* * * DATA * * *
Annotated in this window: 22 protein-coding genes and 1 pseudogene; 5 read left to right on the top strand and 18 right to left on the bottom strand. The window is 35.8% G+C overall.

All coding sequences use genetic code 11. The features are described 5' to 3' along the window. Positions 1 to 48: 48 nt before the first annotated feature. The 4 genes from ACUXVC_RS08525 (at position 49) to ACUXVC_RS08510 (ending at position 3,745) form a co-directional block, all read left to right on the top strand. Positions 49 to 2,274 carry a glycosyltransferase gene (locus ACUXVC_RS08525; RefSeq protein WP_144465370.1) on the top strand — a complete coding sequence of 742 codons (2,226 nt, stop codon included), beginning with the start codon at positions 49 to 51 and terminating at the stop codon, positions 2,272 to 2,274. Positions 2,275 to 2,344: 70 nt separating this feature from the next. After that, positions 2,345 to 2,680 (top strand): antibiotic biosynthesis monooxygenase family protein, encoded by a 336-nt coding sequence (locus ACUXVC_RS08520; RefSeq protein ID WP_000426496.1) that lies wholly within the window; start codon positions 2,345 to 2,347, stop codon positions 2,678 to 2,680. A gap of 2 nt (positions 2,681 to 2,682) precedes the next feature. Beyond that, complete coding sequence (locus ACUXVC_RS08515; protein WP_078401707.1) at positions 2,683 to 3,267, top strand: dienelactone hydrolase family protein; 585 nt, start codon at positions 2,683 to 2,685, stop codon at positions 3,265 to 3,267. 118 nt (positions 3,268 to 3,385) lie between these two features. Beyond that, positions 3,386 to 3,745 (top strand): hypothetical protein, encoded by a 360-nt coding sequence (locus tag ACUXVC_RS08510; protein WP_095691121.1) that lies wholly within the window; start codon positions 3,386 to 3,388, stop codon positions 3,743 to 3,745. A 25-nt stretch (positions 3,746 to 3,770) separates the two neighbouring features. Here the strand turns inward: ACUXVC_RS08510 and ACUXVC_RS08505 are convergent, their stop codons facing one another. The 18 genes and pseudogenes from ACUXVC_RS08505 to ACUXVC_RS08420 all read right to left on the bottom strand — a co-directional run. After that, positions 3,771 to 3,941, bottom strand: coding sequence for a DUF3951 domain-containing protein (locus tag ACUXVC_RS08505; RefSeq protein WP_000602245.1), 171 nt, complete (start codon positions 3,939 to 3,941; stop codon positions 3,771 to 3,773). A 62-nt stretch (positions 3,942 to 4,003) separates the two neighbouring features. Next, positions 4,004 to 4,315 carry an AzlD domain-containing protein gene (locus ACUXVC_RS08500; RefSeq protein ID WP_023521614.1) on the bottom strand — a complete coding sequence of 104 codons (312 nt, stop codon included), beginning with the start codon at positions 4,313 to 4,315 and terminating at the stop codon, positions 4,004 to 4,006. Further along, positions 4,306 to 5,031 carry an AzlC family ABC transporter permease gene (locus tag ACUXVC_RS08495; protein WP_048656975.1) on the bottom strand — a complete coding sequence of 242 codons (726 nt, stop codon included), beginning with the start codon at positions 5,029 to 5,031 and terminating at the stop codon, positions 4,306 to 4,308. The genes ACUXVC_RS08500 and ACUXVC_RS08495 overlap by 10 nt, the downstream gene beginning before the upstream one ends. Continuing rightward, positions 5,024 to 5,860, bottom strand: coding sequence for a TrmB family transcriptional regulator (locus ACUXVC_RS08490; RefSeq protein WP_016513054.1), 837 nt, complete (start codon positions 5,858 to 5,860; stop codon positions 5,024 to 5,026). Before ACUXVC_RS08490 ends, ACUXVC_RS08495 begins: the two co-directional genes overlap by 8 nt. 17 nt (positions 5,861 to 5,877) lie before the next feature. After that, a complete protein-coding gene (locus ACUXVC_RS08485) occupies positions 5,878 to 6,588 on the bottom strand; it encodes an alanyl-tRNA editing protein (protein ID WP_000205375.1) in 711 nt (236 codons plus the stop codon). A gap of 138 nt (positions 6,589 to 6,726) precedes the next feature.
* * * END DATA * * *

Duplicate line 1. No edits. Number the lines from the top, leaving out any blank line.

Annotated in this window: 22 protein-coding genes and 1 pseudogene; 5 read left to right on the top strand and 18 right to left on the bottom strand. The window is 35.8% G+C overall.